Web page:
# First Principle of Finite Induction

Författare

Ernest Michael Nelson

Last Updated

för 9 år sedan

Licens

Creative Commons CC BY 4.0

Sammanfattning

Mathematical Induction paper

Författare

Ernest Michael Nelson

Last Updated

för 9 år sedan

Licens

Creative Commons CC BY 4.0

Sammanfattning

Mathematical Induction paper

```
\documentclass[article]{article}
\begin{document}
%%%%%%%%% This is the title page %%%%%%%%%%%%%%%%
\title{First Principle of Finite Induction}
\author{Ernest Michael Nelson}
\date{\today}
\maketitle
%%%%%%%%%%% End of title page %%%%%%%%%%%%%%%%%%%
%%%%%%%%%%% beginning of Introduction section %%%%%%%%%%%%%%%%%%%%%%%%%%%%%
\section{Introduction}
In this paper, we will be doing a step by step solution to a common induction problem.Also it is show and given in many books in the study of number theory and reasoning and proofs.
%%%%%%%%%%%%%%%%%%%%%%%%% End of Introduction Section %%%%%%%%%%%%%%%%%%%%%%%%%%%%
%%%%%%%%%%%%%%%%%%%%%%%%%%% Formula %%%%%%%%%%%%%%%%%%%%%%%%%
\section{Formula}
We are given the formula
$$\sum_{n=1}^{\infty}n^2=\frac{n(2n+1)(n+1)}{6}$$ with n element of the natural numbers.
\section{Proof:}
Now we begin by running off a few terms to help see the pattern emerge.
$$\sum_{n=1}^{\infty}1^2+2^2+3^3+4^2+5^2+{\cdots}+n^2=\frac{n(2n+1)(n+1)}{6}$$
Let's assume that n=1
$$1=\frac{1(2(1)+1)(1+1)}{6}=1$$
$$1=\frac{(2+1)(1+1)}{6}=1$$
$$1=\frac{6}{6}=1$$
%%%%%%%%%%%%%%%%%%%%%End of formula %%%%%%%%%%%%%%%%%%%%
%%%%%%%%%%%%%%%%%% Induction Hypothesis %%%%%%%%%%%%%%%%
Next we assume that n=k and that k is an element of of the natural numbers.An we will use this equation in the Induction hypothesis that we denote as equation 1.
$$\sum_{k=1}^{\infty}1^2+2^2+3^3+4^+5^2+{\cdots}+k^2=\frac{k(2k+1)(k+1)}{6}$$
To obtain the next term, we add k square with k+1 square to both sides of the equation.
$$\sum_{k=1}^{\infty}1^2+2^2+3^2+4^2+5^2+{\cdots}+k^2+(k+1)^2 =\frac{(k+1)(2(k+1)+1)((k+1)+1)}{6}\\$$
Now we simplify the formula to aide in seeing the connection.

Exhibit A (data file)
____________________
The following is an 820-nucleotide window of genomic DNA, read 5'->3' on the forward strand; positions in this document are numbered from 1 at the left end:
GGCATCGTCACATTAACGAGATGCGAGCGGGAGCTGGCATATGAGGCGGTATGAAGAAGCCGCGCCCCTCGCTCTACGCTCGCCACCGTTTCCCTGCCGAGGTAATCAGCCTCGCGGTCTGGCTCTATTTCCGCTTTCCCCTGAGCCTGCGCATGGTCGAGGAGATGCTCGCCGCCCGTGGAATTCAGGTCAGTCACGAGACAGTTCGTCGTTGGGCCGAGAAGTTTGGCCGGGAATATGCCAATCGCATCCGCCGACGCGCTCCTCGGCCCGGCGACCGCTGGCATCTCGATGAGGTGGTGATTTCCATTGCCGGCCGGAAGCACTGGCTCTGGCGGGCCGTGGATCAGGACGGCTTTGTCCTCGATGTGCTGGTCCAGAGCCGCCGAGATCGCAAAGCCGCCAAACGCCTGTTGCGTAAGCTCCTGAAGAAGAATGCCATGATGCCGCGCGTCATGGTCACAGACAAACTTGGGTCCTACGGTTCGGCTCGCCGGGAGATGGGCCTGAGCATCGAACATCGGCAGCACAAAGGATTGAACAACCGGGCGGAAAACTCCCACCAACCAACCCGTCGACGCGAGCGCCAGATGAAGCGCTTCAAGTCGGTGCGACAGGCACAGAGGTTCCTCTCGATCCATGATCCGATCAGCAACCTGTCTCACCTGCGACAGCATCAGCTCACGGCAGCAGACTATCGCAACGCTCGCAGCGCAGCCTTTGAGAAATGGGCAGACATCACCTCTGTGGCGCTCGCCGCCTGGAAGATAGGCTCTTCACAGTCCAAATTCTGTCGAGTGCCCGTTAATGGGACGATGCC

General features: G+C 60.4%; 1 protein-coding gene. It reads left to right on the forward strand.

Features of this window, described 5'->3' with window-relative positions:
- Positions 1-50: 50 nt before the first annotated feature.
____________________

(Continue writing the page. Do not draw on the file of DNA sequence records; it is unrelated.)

$$\sum_{k=1}^{\infty}1^2+2^+3^2+4^2+5^2+{\cdots}+k^2+(k+1)^2 =\frac{(k+1)(2k+3)(k+2)}{6}\\$$
From the induction hypotheses, we use equation 1 on the left hand side (LHS) and substitute it in for the induction process.
$$\frac{k(2k+1)(k+1)}{6}+(k+1)^2=\frac{(k+1)(2k+3)(k+2)}{6}$$
Now we factor out a (k+1) on the (LHS) of the equation.
$$(k+1)(\frac{k(2k+1)}{6}]+(k+1))=\frac{(k+1)(2k+3)(k+2)}{6}$$
Next we combine the left hand side (LHS) equation by finding the greatest conman factor (GCF).
$$(k+1)(\frac{k(2k+1)}{6}+\frac{6(k+1)}{6})=\frac{(k+1)(2k+3)(k+2)}{6}$$
$$(k+1)(\frac{k(2k+1)+6(k+1)}{6})=\frac{(k+1)(2k+3)(k+2)}{6}$$
The next step is that we factor the (LHS) of the equation.
$$(k+1)(\frac{2k^2+k+6k+6}{6})=\frac{(k+1)(2k+3)(k+2)}{6}$$
Then we combine like terms on the (LHS).
$$(k+1)(\frac{2k^2+7k+6}{6})=\frac{(k+1)(2k+3)(k+2)}{6}$$
Now we factor the (LHS) numerator.
$$(k+1)(\frac{(2k+3)(k+2)}{6})=\frac{(k+1)(2k+3)(k+2)}{6}$$
Final we factor the (k+1) back in the (LHS) of the equation.
$$\frac{(k+1)(2k+3)(k+1)}{6} =\frac{(k+1)(2k+3)(k+2)}{6}$$
%%%%%%%%%%% End of Induction hypothesis %%%%%%%%%%%%%%%%%%%
Thus we achieved what we desired.\\
%%%%%%%%%%%% References %%%%%%%%%%%%%%%%%%%%%%%%%%%%%%%
Reference:
David M.Burton, Elements of Number Theory,page 3
%%%%%%%%%%%% End of Reference %%%%%%%%%%%%%%%%%%%%%%%%%%%%
\end{document}
```

We only use cookies for essential purposes and to improve your experience on our site. You can find out more in our cookie policy.